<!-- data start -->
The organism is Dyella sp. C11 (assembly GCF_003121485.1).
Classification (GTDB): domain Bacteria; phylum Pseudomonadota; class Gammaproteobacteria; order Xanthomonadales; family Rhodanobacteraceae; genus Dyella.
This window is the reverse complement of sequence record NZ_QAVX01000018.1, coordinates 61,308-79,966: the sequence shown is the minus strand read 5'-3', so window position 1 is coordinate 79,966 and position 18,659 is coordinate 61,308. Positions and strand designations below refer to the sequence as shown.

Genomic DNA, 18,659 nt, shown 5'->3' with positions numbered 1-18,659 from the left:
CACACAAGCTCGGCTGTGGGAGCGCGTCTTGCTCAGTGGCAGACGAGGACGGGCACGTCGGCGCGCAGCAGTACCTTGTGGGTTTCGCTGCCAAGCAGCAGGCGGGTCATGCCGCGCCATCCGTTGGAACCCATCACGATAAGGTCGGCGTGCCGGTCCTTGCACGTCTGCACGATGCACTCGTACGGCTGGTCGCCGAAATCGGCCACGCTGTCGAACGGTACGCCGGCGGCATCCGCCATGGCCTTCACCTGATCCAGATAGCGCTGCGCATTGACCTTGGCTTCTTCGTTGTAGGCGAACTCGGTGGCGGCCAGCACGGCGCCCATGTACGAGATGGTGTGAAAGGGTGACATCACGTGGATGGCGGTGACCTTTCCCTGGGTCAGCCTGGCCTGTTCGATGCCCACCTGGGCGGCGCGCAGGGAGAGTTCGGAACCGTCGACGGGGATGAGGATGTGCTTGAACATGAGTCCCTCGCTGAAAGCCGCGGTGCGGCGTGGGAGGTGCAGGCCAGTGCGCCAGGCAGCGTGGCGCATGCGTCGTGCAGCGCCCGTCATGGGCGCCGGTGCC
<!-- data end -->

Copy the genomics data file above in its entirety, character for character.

The organism is Dyella sp. C11 (assembly GCF_003121485.1).
Classification (GTDB): domain Bacteria; phylum Pseudomonadota; class Gammaproteobacteria; order Xanthomonadales; family Rhodanobacteraceae; genus Dyella.
This window is the reverse complement of sequence record NZ_QAVX01000018.1, coordinates 61,308-79,966: the sequence shown is the minus strand read 5'-3', so window position 1 is coordinate 79,966 and position 18,659 is coordinate 61,308. Positions and strand designations below refer to the sequence as shown.

Genomic DNA, 18,659 nt, shown 5'->3' with positions numbered 1-18,659 from the left:
CACACAAGCTCGGCTGTGGGAGCGCGTCTTGCTCAGTGGCAGACGAGGACGGGCACGTCGGCGCGCAGCAGTACCTTGTGGGTTTCGCTGCCAAGCAGCAGGCGGGTCATGCCGCGCCATCCGTTGGAACCCATCACGATAAGGTCGGCGTGCCGGTCCTTGCACGTCTGCACGATGCACTCGTACGGCTGGTCGCCGAAATCGGCCACGCTGTCGAACGGTACGCCGGCGGCATCCGCCATGGCCTTCACCTGATCCAGATAGCGCTGCGCATTGACCTTGGCTTCTTCGTTGTAGGCGAACTCGGTGGCGGCCAGCACGGCGCCCATGTACGAGATGGTGTGAAAGGGTGACATCACGTGGATGGCGGTGACCTTTCCCTGGGTCAGCCTGGCCTGTTCGATGCCCACCTGGGCGGCGCGCAGGGAGAGTTCGGAACCGTCGACGGGGATGAGGATGTGCTTGAACATGAGTCCCTCGCTGAAAGCCGCGGTGCGGCGTGGGAGGTGCAGGCCAGTGCGCCAGGCAGCGTGGCGCATGCGTCGTGCAGCGCCCGTCATGGGCGCCGGTGCC